Research projects in computational science that combine elements of mathematics, computer science, and cyberinfrastructure. MICDE Catalyst Grants are awarded to tenure track or research track faculty at the University of Michigan for innovative research projects in computational science.
Every year, the Michigan Institute for Computational Discovery & Engineering (MICDE) Catalyst Grants fund innovative research projects in computational science that combine elements of mathematics, computer science, and cyber infrastructure.
Catalyst Grant topics of interest include, but are not limited to:
- Computational science approaches, algorithms, frameworks, etc.
- Emerging paradigms in computing (exascale computing, quantum computing, FPGA computing, etc.)
- Applications in emerging areas (neuroscience, ecology, evolutionary biology, human-made complex systems, mobility etc.)
- Extensions of traditional computational sciences to complex decision making (reinforcement learning, transfer learning, neuromorphic computing, etc.)
- Artificial Intelligence informing and informed by science
Generic big data problems that do not fundamentally advance computational science algorithms are not suitable for MICDE Catalyst Grants. Priority will be given to high-impact projects with potential to eventually attract external funding. MICDE expects to fund 3-4 one-year projects per year at up to $100,000 each.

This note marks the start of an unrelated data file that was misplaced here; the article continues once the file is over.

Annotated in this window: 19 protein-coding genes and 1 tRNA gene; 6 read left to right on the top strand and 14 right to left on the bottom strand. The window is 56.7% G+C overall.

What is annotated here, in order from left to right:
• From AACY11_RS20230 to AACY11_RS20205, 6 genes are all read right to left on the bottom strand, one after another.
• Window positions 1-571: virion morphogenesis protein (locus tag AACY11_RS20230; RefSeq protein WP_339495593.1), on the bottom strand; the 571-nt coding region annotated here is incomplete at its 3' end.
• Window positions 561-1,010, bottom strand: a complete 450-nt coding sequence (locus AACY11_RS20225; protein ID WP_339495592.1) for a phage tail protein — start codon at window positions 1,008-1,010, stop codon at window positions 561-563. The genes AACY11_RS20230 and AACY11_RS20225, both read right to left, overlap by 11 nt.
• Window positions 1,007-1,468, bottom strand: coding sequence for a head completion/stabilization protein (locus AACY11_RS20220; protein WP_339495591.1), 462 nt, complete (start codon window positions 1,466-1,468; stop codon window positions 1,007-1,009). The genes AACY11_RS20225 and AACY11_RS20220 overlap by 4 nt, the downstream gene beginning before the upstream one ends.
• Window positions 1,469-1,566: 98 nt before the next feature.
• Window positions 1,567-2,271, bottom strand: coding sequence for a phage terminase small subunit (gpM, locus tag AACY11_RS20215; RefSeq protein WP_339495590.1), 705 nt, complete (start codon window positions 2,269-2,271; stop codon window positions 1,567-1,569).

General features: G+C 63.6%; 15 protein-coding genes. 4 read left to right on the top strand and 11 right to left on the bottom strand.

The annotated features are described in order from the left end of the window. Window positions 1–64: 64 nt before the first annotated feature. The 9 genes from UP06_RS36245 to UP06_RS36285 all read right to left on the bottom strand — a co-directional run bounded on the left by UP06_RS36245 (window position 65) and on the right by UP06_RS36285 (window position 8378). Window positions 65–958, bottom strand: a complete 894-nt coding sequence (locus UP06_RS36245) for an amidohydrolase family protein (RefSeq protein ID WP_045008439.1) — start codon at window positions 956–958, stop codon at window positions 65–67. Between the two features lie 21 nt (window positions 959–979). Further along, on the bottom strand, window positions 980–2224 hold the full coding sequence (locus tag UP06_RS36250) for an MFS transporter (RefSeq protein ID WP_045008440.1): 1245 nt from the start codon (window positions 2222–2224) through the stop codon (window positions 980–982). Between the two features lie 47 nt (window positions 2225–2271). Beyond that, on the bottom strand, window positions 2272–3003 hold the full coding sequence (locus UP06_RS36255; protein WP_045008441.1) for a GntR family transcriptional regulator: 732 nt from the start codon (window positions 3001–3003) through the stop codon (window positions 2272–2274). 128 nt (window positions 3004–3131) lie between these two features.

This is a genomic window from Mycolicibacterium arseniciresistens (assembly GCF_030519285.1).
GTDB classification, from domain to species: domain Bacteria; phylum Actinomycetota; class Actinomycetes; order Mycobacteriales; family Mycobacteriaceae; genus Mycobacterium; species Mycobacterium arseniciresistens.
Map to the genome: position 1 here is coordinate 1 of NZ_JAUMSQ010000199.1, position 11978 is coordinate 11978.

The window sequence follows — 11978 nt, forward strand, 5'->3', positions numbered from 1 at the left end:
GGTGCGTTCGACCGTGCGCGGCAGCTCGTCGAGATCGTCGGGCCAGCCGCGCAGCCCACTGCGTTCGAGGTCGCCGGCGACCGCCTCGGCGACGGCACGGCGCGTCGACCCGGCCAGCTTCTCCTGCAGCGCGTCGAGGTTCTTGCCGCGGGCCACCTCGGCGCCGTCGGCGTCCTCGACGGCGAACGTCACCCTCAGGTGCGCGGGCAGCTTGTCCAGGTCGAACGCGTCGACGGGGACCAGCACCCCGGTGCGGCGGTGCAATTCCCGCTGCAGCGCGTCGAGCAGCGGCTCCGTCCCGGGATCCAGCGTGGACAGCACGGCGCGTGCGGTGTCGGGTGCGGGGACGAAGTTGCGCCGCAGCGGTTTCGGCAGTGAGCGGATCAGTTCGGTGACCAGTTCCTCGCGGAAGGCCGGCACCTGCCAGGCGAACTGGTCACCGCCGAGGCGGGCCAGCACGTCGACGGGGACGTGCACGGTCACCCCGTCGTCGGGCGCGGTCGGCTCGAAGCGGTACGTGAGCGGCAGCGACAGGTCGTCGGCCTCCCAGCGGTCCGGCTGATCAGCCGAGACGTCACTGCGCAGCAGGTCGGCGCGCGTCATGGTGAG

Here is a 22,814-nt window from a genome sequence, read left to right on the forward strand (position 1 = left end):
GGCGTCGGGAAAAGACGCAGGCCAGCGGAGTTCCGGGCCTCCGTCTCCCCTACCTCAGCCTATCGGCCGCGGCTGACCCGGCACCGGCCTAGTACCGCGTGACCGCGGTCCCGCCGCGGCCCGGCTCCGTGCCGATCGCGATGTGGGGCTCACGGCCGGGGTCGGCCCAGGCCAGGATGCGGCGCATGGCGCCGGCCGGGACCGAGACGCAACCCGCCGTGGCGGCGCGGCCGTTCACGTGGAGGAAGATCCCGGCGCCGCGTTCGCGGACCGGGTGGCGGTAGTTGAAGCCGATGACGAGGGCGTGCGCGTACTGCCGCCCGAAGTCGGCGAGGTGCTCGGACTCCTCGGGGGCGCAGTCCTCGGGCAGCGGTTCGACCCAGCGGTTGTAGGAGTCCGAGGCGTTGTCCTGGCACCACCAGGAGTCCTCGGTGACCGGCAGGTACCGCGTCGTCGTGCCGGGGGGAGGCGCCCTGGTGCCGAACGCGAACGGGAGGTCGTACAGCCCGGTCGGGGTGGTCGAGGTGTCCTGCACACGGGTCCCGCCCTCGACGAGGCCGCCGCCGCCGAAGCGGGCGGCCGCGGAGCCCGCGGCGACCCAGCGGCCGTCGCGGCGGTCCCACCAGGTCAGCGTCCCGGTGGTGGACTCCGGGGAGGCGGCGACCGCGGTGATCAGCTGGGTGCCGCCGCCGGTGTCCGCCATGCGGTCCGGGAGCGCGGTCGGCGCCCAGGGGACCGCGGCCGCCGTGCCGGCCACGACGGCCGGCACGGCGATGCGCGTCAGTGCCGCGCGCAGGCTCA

Funded projects are listed below. Calls for proposals will be listed on this page when they are opened.
2023 Catalyst Grants
2022 Catalyst Grants
MICDE CATALYST GRANTS ENABLES JUNIOR FACULTY INNOVATIONS IN COMPUTATIONAL SCIENCE
Four projects lead by outstanding junior faculty have been awarded the 2022 MICDE Catalyst Grant funding. “Ranging from computer vision-enabled insights to animal behavior, through fundamental mathematical frameworks to advance quantum physics and materials discovery, to probability-based computational modeling of material behavior, the 2022-23 cohort of catalyst grant awardees will continue MICDE’s tradition of uncovering new frontiers of computational science”, said MICDE Director Krishna Garikipati, Professor of Mechanical Engineering, College of Engineering, and Professor of Mathematics, LSA.